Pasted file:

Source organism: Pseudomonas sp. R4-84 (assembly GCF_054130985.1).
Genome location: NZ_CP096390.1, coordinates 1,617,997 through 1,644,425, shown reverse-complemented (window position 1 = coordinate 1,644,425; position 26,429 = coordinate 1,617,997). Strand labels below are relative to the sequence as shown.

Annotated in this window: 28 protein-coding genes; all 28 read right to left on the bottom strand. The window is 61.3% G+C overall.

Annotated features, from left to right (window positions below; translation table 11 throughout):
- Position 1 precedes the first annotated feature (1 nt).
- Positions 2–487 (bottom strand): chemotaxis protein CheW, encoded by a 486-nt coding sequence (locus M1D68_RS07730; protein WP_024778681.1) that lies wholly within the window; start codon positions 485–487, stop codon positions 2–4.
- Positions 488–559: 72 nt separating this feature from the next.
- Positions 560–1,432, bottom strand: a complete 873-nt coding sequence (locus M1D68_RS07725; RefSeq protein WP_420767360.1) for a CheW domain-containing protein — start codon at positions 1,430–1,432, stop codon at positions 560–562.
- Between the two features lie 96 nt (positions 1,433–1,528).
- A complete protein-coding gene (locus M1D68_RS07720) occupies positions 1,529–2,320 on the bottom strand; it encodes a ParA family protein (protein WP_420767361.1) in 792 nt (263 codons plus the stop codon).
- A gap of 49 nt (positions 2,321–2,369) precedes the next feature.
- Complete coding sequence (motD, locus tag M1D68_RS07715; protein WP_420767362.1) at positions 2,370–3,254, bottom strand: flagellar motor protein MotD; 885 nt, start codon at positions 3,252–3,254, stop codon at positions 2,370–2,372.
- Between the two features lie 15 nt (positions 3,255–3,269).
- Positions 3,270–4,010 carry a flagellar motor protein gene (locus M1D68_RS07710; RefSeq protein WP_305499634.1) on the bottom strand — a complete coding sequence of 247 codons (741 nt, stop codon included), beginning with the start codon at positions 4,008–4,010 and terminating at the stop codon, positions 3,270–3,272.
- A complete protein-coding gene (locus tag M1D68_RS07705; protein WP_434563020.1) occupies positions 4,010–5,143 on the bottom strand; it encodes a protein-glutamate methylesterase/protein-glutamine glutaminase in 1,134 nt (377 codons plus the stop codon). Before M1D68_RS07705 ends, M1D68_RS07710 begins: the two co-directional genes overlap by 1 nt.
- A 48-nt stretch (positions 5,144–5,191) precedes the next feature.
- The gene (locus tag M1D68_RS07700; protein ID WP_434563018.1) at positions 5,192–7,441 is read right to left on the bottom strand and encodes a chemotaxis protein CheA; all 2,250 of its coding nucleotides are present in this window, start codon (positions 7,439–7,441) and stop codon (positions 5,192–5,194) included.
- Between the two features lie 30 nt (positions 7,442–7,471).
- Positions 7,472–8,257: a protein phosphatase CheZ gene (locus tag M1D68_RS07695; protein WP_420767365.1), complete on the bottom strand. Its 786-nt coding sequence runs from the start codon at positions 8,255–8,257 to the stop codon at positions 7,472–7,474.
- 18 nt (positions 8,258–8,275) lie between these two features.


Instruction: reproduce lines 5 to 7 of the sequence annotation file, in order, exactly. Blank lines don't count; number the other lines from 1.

- Position 1 precedes the first annotated feature (1 nt).
- Positions 2–487 (bottom strand): chemotaxis protein CheW, encoded by a 486-nt coding sequence (locus M1D68_RS07730; protein WP_024778681.1) that lies wholly within the window; start codon positions 485–487, stop codon positions 2–4.
- Positions 488–559: 72 nt separating this feature from the next.